What we say to ourselves and how we say it matters. We know this cognitively. But do we really consider it on a regular basis and actually make adjustments?

I was recently visiting one of my favorite body workers, to help me get my legs energetically reattached to my body. This has been a regular need following a severe injury about 25 years ago. My helper pointed out that I might want to “change the narrative” on how I think about this part of my body. I make an effort to not refer to one of my legs as “bad,” but I do find myself regularly pointing out its limits.

My helper offered me the analogy of a child who has experienced trauma. We don’t support that child by criticizing them and focusing on their faults. That just drives the trauma deeper and leads to disconnection. We support a traumatized child by offering them extra love and encouragement. This is so basic, so obvious, but I had never thought about applying it to my own body. I’m placing my attention on the dysfunction. A better thing to do would be to give it extra compassion, give it gratitude for all the ways it has coped with the trauma, and all the ways it has provided wonderful and beautiful opportunities for me all my life.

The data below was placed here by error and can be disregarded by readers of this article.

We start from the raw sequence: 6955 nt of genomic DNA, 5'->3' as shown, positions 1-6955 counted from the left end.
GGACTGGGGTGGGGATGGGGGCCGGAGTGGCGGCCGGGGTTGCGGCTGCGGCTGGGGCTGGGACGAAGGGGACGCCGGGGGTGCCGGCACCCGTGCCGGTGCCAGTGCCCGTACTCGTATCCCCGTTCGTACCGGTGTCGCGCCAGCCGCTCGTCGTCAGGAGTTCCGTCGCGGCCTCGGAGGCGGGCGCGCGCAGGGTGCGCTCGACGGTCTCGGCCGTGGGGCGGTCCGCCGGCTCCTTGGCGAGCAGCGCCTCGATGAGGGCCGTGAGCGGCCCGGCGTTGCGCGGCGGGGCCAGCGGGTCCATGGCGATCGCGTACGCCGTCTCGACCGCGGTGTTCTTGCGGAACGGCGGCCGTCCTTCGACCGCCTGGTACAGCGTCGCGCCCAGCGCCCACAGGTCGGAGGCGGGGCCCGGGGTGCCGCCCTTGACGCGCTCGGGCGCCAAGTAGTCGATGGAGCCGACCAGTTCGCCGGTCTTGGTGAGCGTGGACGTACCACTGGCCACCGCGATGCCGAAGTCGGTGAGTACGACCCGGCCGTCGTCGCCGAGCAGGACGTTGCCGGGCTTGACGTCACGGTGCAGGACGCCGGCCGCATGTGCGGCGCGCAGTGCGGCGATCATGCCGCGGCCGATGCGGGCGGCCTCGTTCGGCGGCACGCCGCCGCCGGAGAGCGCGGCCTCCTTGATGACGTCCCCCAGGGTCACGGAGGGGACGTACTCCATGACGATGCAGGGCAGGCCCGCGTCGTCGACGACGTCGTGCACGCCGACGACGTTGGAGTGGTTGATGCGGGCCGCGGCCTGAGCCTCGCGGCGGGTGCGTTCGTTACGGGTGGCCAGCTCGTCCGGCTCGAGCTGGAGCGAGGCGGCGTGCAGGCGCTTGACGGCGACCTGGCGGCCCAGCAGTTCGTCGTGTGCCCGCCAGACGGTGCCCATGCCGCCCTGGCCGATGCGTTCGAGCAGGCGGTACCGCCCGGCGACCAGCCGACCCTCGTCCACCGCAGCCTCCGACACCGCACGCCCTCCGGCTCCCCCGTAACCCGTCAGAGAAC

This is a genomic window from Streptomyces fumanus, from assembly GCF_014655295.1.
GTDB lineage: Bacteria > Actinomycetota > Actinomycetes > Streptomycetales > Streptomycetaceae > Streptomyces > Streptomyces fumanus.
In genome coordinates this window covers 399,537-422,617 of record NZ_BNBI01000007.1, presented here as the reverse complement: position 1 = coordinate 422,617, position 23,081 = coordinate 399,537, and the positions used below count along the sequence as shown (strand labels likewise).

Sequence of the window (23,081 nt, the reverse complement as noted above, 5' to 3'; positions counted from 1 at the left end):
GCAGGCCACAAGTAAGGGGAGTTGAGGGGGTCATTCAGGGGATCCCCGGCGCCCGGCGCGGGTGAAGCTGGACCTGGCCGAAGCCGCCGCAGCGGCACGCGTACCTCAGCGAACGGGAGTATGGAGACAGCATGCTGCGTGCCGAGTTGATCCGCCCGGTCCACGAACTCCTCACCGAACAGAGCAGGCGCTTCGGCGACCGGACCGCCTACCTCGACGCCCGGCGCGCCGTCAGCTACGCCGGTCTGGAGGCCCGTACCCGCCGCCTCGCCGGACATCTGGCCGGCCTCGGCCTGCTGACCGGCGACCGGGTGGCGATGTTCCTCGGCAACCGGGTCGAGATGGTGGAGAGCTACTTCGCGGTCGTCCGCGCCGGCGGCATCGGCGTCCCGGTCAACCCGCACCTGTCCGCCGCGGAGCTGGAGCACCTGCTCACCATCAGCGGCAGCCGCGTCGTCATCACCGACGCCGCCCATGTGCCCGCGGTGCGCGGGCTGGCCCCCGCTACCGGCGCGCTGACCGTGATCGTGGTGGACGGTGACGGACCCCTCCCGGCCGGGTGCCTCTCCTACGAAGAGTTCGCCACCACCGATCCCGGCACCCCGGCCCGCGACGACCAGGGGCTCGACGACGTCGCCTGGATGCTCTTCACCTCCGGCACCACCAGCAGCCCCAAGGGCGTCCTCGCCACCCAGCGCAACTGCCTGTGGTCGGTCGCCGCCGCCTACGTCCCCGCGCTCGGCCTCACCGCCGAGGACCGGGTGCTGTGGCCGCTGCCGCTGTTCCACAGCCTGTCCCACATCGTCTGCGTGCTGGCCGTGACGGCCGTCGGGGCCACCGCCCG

I know I can’t make trauma residuals just disappear by ignoring or avoiding them. There’s still work to do. But the child analogy really hit home. Nurturing, compassion and encouragement are so much more productive! And, it’s a choice. Now that it’s been brought to my awareness, I can see all kinds of places to apply it.

The Big Ball Project (see my blog post Nov 14) was all about unraveling negative self-talk from my psyche and replacing it with more helpful conversation. (I’m still working on that ball, by the way.)

I’ve had to change my narrative around Holiday sales. They’re really long days. The events are often loosely organized, and sometimes poorly advertised or missing the boat on floor plan optics. Every time I get caught up in those details, I am focusing my energy on negativity. The Universe has other plans for me. It’s not about selling a lot of books or making money. It’s about making quality connections, and that always happens! I have to remind myself that that’s why I get out of bed early every Saturday morning all summer long and go sit in a parking lot, too––not necessarily to sell books, but to make quality connections with people on a similar path. That viewpoint focuses on value and positivity. All it takes is changing the narrative.

Think about it: where could you change the narrative in your life?